The Caribbean Union of Teachers (CUT) says it is “deeply concerned’ at the decision taken by the Caribbean Community (CARICOM) Council for Human and Social Development (COHSOD) on Education earlier this month that regional students will sit the Caribbean Examinations Council-administered exams in July.
The COHSOD meeting, which was held virtually and chaired by the Antigua and Barbuda Education Minister Michael Browne, said that the Barbados-based CXC would be setting exams for students in the Caribbean Secondary Education Certificate (CSEC) and the Caribbean Advanced Proficiency Examination (CAPE).
But in a statement, the CUT said it was calling on Caribbean governments “to be mindful not to rush the process for the reopening of schools to facilitate the writing of CXC Examinations, unless they have instituted all measures outlined by the reopening of school protocol”.
The CUT said that it believes the “unfortunate” decision taken by COHSOD places the lives of thousands of students and teachers at risk, as all the issues surrounding the administering of the examinations have not been addressed.
CUT said it had written to the CXC Registrar in April indicating that its membership were “vehemently opposed to the administration of the CXC examinations any time before September 2020.
The letter had outlines several reasons including health and safety issues, the need for greater engagement on the format of the examination as well as the validity issues associated with the proposed format of the examination.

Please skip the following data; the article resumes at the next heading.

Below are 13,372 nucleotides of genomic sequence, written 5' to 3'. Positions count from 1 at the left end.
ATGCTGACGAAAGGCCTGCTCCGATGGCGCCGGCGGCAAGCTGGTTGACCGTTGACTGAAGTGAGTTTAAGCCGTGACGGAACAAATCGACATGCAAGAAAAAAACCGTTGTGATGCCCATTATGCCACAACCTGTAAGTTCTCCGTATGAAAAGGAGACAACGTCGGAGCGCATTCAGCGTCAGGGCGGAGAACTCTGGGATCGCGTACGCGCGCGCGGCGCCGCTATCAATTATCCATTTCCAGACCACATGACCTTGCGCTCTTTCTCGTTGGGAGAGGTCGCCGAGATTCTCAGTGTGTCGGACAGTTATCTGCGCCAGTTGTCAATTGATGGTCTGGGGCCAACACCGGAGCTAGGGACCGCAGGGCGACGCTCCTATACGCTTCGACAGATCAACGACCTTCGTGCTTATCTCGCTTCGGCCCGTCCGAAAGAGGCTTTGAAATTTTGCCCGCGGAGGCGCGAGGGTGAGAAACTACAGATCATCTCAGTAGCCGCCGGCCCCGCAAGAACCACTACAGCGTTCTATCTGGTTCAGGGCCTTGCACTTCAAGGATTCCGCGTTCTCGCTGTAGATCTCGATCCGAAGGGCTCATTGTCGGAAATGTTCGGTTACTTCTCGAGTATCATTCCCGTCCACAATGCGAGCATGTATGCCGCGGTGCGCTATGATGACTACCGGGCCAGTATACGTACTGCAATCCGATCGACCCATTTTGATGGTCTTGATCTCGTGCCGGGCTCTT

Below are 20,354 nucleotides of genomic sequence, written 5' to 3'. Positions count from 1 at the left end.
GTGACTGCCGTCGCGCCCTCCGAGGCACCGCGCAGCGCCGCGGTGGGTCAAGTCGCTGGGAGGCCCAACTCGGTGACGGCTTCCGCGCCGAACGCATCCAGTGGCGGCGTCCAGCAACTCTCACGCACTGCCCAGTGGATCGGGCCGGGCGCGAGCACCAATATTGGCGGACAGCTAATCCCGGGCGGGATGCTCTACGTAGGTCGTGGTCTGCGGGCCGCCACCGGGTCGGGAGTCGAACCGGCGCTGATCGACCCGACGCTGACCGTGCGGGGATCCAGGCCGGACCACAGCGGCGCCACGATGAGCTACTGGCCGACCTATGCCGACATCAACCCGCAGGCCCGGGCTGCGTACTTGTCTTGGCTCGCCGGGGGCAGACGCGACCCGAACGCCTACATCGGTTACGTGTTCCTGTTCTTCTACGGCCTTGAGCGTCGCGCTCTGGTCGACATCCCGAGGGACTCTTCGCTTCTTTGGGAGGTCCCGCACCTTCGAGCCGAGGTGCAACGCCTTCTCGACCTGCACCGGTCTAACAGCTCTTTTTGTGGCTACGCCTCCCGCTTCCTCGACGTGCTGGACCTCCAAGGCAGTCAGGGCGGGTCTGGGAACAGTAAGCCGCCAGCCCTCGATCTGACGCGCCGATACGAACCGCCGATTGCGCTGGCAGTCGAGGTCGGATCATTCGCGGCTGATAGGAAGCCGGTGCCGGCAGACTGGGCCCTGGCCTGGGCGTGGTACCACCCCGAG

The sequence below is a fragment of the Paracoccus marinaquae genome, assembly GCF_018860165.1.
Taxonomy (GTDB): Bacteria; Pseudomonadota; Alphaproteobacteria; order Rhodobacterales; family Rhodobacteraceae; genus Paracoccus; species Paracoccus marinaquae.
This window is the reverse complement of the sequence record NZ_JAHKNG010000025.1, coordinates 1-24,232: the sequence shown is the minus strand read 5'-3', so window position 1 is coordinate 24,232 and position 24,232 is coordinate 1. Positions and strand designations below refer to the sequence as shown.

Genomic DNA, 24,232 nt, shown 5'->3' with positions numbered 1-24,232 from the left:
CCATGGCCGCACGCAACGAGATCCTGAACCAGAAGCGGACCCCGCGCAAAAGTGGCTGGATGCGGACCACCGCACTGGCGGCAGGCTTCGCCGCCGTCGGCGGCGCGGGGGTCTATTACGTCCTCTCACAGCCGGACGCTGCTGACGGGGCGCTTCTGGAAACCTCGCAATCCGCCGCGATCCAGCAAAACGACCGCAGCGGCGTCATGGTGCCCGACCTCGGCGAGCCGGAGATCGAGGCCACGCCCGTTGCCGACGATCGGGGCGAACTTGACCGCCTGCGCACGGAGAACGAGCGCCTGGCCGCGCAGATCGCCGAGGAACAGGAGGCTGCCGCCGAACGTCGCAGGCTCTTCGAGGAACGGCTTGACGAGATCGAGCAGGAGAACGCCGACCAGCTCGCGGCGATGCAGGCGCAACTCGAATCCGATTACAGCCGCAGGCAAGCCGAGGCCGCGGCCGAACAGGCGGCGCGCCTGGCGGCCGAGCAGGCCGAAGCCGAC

The CUT had also pointed to the technological capacity and infrastructural limitations of many of the education institutions throughout the region also noting the uncertainty as it relates to the coronavirus (COVID-19) in the region.
“We are not confident that the governments of the region have demonstrated the level of preparedness for the planned reopening of schools in order to create a safe environment for students and teachers to effectively operate.
“We are aware that there are governments in the region who have reopened schools and some will in short order. We consider such a move to be reckless unless the requisite health provisions have been made,” the CUT said, adding “we must understand that teaching and learning must take place in an environment that is conducive for such activities”.
It said that the health and well-being of students and teachers must take precedence over all other consideration at this time.